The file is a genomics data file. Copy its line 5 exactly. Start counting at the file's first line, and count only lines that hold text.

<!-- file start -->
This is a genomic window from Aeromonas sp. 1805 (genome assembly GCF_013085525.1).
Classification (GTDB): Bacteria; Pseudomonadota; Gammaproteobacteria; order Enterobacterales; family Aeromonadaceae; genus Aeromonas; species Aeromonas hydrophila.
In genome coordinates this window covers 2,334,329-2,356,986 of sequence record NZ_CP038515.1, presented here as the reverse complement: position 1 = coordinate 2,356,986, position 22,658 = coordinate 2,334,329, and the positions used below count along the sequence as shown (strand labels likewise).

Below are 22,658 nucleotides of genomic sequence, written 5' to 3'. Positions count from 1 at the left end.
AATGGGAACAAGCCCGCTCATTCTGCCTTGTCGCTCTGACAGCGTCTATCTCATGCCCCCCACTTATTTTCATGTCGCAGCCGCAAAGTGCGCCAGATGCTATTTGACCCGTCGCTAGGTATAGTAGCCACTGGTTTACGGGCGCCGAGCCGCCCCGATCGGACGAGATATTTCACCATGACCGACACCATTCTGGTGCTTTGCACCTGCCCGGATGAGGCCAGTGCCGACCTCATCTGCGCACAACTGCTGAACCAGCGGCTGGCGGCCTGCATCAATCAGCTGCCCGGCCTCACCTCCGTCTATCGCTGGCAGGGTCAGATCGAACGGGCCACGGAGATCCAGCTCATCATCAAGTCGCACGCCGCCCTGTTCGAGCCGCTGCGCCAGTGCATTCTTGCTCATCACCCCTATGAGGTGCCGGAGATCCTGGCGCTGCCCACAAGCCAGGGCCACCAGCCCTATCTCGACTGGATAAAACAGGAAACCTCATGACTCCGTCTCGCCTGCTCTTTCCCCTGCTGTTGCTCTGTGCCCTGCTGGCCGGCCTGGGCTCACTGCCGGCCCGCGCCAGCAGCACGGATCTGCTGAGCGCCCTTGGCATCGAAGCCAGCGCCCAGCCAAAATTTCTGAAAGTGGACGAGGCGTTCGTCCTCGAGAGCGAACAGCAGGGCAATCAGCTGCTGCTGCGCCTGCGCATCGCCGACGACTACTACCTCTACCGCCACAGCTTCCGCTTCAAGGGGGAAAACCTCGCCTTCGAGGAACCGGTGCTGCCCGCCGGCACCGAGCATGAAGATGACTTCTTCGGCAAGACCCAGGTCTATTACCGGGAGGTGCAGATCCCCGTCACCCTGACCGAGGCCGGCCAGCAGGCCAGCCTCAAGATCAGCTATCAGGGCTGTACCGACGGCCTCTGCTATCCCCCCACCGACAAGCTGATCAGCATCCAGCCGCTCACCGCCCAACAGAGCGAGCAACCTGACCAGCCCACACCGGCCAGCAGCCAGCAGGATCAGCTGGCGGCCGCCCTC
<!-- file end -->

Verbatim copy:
AATGGGAACAAGCCCGCTCATTCTGCCTTGTCGCTCTGACAGCGTCTATCTCATGCCCCCCACTTATTTTCATGTCGCAGCCGCAAAGTGCGCCAGATGCTATTTGACCCGTCGCTAGGTATAGTAGCCACTGGTTTACGGGCGCCGAGCCGCCCCGATCGGACGAGATATTTCACCATGACCGACACCATTCTGGTGCTTTGCACCTGCCCGGATGAGGCCAGTGCCGACCTCATCTGCGCACAACTGCTGAACCAGCGGCTGGCGGCCTGCATCAATCAGCTGCCCGGCCTCACCTCCGTCTATCGCTGGCAGGGTCAGATCGAACGGGCCACGGAGATCCAGCTCATCATCAAGTCGCACGCCGCCCTGTTCGAGCCGCTGCGCCAGTGCATTCTTGCTCATCACCCCTATGAGGTGCCGGAGATCCTGGCGCTGCCCACAAGCCAGGGCCACCAGCCCTATCTCGACTGGATAAAACAGGAAACCTCATGACTCCGTCTCGCCTGCTCTTTCCCCTGCTGTTGCTCTGTGCCCTGCTGGCCGGCCTGGGCTCACTGCCGGCCCGCGCCAGCAGCACGGATCTGCTGAGCGCCCTTGGCATCGAAGCCAGCGCCCAGCCAAAATTTCTGAAAGTGGACGAGGCGTTCGTCCTCGAGAGCGAACAGCAGGGCAATCAGCTGCTGCTGCGCCTGCGCATCGCCGACGACTACTACCTCTACCGCCACAGCTTCCGCTTCAAGGGGGAAAACCTCGCCTTCGAGGAACCGGTGCTGCCCGCCGGCACCGAGCATGAAGATGACTTCTTCGGCAAGACCCAGGTCTATTACCGGGAGGTGCAGATCCCCGTCACCCTGACCGAGGCCGGCCAGCAGGCCAGCCTCAAGATCAGCTATCAGGGCTGTACCGACGGCCTCTGCTATCCCCCCACCGACAAGCTGATCAGCATCCAGCCGCTCACCGCCCAACAGAGCGAGCAACCTGACCAGCCCACACCGGCCAGCAGCCAGCAGGATCAGCTGGCGGCCGCCCTC